How to install ssh on Linux

Secure shell (SSH) is a network protocol providing shell services on a remote machine via a secure channel. OpenSSH is an open-source implementation of the ssh protocol, allowing encrypted communication over a network via a suite of software. If you would like to set up SSH on Linux, you can install OpenSSH as follows.

To install OpenSSH and auto-start OpenSSH server on CentOS or RHEL:

$ sudo yum -y install openssh-server openssh-clients
$ sudo service sshd start
$ sudo chkconfig sshd on

To install OpenSSH and auto-start OpenSSH server on Fedora:

$ sudo yum -y install openssh-server openssh-clients
$ sudo service sshd start
$ sudo systemctl enable sshd.service

To install OpenSSH and auto-start OpenSSH server on Ubuntu or Debian:

$ sudo apt-get install openssh-server openssh-client

The above commands will install OpenSSH server and client, and start OpenSSH server automatically upon boot.

On Debian/Ubuntu, if for any reason OpenSSH server does not get started automatically upon boot, you can run the following command to explicitly add ssh to boot time service.

$ sudo update-rc.d ssh defaults

If you would like to configure OpenSSH server, you can edit system-wide OpenSSH configuration file located at /etc/ssh/sshd_config.

There are a couple of OpenSSH options you may be interested in:

Port 22

By default, sshd listens on port 22 to listen for incoming ssh connections. By changing the default ssh port, you may be able to avert various automated attacks from hackers.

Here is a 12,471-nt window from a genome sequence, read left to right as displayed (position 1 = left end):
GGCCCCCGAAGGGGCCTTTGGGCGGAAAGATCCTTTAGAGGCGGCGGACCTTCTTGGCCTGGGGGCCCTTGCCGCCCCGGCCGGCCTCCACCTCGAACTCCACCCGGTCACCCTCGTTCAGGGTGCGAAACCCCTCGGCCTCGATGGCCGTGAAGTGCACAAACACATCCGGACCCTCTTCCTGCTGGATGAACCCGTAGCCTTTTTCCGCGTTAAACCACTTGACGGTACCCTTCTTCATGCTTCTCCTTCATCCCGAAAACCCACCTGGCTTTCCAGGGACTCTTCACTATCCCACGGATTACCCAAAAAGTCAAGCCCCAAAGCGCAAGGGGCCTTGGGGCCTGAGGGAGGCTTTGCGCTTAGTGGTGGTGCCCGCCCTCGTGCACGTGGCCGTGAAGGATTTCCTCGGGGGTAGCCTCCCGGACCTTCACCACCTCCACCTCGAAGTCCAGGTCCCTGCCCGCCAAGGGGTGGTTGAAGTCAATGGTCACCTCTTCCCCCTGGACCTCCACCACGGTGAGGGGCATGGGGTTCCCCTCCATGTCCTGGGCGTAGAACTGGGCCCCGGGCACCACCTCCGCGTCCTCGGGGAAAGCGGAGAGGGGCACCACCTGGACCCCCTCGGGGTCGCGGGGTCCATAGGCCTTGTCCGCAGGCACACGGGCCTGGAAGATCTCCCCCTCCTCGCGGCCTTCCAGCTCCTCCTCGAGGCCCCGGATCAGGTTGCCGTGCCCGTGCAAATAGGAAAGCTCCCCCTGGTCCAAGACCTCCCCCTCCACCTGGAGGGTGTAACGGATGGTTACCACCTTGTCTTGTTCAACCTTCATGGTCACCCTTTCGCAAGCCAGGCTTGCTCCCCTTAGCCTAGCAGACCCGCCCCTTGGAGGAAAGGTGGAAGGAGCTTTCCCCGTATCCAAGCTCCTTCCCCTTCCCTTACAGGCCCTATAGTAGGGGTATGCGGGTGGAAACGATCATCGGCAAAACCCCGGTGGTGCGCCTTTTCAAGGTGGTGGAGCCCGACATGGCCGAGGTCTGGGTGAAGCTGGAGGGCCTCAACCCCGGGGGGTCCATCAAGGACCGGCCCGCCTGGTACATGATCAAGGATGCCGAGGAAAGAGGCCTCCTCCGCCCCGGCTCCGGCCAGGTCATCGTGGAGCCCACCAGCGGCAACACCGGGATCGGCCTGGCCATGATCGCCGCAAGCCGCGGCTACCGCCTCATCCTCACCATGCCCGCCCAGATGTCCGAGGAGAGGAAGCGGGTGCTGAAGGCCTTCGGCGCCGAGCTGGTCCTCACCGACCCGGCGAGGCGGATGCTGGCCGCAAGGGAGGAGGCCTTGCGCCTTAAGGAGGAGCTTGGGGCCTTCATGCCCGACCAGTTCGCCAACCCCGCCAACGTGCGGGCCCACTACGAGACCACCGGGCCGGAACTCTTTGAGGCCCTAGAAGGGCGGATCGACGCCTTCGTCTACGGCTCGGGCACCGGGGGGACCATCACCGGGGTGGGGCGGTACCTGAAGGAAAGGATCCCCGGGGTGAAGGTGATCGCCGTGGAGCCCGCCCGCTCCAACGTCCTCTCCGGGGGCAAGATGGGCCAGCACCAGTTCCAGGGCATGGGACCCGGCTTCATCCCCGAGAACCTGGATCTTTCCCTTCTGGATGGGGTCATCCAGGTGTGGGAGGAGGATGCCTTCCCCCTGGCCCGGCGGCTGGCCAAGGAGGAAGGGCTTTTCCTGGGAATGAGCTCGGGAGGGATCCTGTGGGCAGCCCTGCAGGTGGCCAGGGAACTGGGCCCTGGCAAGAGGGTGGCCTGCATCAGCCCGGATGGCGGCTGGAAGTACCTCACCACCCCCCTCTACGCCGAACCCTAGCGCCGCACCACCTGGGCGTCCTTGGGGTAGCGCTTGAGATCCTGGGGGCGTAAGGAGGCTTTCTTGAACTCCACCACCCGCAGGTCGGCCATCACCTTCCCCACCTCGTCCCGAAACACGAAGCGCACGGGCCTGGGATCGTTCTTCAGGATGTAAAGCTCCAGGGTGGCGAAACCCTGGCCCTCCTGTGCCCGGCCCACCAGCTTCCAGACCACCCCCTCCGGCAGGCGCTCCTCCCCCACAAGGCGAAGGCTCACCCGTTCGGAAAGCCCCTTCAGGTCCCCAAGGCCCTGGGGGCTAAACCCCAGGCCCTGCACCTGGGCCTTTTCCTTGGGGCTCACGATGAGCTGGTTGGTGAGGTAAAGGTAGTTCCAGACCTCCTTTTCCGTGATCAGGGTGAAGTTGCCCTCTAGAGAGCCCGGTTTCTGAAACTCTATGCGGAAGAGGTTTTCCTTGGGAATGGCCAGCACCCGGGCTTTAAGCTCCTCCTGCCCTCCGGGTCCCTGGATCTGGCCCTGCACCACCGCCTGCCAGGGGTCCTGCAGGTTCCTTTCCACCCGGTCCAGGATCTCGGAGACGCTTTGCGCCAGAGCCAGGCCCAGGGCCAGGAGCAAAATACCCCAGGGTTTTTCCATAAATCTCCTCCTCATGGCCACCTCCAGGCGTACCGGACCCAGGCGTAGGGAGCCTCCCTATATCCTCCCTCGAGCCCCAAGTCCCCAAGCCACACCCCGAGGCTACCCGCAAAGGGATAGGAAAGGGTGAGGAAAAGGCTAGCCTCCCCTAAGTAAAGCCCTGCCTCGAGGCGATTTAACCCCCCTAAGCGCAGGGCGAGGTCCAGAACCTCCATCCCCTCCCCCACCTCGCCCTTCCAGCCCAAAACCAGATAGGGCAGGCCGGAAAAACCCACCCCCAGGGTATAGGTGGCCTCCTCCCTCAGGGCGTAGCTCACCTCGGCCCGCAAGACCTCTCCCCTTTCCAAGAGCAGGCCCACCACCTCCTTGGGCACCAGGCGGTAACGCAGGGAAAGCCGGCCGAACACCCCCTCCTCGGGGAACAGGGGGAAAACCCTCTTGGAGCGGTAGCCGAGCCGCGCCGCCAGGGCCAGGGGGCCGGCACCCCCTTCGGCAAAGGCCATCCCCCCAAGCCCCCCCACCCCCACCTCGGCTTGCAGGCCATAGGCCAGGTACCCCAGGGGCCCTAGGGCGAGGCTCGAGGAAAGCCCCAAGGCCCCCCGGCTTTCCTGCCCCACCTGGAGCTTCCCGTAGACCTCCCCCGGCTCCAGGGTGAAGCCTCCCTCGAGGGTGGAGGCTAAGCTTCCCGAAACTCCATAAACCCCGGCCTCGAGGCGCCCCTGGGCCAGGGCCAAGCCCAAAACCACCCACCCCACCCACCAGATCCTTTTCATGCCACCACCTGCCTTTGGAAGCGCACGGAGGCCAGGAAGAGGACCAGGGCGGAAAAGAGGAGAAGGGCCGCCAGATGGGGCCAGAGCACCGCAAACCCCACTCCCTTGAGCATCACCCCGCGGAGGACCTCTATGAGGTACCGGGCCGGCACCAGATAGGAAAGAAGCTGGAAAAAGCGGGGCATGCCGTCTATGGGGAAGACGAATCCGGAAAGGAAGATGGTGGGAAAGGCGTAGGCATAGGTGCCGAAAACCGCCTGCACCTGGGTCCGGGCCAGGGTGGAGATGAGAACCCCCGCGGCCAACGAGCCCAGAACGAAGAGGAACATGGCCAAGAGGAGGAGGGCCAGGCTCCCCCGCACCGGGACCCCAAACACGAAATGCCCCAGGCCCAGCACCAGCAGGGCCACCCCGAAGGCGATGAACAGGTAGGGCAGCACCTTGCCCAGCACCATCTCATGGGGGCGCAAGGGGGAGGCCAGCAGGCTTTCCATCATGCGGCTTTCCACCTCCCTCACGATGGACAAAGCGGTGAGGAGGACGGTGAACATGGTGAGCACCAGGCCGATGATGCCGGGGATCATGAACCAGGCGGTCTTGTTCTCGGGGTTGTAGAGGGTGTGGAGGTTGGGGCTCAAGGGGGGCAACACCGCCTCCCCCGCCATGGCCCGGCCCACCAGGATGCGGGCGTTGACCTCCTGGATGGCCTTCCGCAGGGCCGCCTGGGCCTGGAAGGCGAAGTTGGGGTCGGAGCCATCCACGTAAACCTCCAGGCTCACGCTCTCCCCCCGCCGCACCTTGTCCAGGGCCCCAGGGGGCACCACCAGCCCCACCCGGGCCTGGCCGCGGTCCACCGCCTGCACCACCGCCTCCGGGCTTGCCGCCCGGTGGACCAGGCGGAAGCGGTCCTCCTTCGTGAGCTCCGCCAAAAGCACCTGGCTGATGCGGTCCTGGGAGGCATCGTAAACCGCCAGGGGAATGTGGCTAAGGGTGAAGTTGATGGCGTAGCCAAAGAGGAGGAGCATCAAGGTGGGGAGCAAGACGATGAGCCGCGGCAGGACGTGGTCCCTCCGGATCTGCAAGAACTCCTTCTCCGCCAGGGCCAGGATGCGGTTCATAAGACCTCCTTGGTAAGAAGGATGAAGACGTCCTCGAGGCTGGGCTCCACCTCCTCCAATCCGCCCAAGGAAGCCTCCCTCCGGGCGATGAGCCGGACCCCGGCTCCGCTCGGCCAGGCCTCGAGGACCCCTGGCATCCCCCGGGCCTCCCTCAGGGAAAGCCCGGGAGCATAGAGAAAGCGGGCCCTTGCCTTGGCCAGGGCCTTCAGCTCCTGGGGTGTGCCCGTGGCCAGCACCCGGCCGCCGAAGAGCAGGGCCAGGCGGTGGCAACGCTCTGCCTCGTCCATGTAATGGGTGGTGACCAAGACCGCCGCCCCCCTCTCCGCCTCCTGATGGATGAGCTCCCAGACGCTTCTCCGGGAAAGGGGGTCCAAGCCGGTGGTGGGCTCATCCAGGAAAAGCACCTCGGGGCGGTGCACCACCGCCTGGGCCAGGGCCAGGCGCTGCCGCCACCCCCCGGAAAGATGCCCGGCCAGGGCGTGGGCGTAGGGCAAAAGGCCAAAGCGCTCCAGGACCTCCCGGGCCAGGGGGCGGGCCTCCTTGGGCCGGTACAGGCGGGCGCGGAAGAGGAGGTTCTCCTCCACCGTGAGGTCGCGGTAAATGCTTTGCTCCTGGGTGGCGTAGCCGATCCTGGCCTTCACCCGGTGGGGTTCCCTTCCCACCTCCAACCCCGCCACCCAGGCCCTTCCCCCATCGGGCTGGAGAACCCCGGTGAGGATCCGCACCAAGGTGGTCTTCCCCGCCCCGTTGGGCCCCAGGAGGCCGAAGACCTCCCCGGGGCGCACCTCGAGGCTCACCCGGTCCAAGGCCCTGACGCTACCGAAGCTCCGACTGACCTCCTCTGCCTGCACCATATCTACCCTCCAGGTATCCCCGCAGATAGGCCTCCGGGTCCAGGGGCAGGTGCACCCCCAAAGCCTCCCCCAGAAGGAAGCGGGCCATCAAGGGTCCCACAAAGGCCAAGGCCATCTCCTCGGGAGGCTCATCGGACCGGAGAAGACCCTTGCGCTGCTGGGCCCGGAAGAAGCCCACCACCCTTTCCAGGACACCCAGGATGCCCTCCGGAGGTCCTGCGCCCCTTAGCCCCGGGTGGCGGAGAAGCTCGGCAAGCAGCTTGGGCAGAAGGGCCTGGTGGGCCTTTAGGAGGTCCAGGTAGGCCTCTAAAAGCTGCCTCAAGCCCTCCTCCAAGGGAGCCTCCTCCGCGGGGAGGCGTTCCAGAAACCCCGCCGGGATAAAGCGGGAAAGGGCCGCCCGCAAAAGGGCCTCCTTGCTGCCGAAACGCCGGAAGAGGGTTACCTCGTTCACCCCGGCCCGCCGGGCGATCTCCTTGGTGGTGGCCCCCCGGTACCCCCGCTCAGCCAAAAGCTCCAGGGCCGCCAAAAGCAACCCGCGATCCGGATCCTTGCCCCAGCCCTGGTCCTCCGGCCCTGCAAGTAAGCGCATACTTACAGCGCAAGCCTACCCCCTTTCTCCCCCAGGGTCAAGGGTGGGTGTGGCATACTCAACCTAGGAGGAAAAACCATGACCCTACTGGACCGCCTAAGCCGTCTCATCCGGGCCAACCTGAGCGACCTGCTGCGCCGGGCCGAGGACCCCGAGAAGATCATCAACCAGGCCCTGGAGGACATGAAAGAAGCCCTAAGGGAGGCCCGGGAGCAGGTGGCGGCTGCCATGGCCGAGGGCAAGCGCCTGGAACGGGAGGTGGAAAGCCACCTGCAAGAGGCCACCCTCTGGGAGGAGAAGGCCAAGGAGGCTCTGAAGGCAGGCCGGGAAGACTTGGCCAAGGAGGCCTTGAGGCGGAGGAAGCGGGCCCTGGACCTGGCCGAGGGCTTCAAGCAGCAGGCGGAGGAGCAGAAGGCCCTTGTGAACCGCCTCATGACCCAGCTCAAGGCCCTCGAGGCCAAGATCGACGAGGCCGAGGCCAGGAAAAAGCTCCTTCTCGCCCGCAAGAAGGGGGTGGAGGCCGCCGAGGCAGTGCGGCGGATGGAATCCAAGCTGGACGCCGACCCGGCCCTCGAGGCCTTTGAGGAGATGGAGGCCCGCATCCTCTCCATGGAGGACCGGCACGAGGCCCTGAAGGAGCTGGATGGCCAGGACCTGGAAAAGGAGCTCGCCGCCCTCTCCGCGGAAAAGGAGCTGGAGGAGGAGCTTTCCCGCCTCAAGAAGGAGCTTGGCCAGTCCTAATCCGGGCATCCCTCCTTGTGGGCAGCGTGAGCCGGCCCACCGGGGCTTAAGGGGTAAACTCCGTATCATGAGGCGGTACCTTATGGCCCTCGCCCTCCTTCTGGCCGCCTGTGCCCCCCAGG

ListenAddress 192.168.1.1

If your machine has more than one physical network interface, and you would like to specify the interface on which sshd binds, you can use the ListenAddress option. This option helps improve security by limiting incoming SSH connections via a specific interface only.

HostKey /etc/ssh/ssh_host_key

The HostKey option specifies where the private host key is located.

PermitRootLogin no 

The PermitRootLogin option tells whether root can log in to the system via ssh.

AllowUsers alice bob

Using the AllowUsers option, you can selectively disable ssh service for particular Linux users. You can specify multiple users separated by space.

Once you have modified /etc/ssh/sshd_config, make sure to restart ssh service.

To restart OpenSSH on Ubuntu or Debian:

$ sudo /etc/init.d/ssh restart

To restart OpenSSH on CentOS, Fedora or RHEL:

$ sudo service sshd restart

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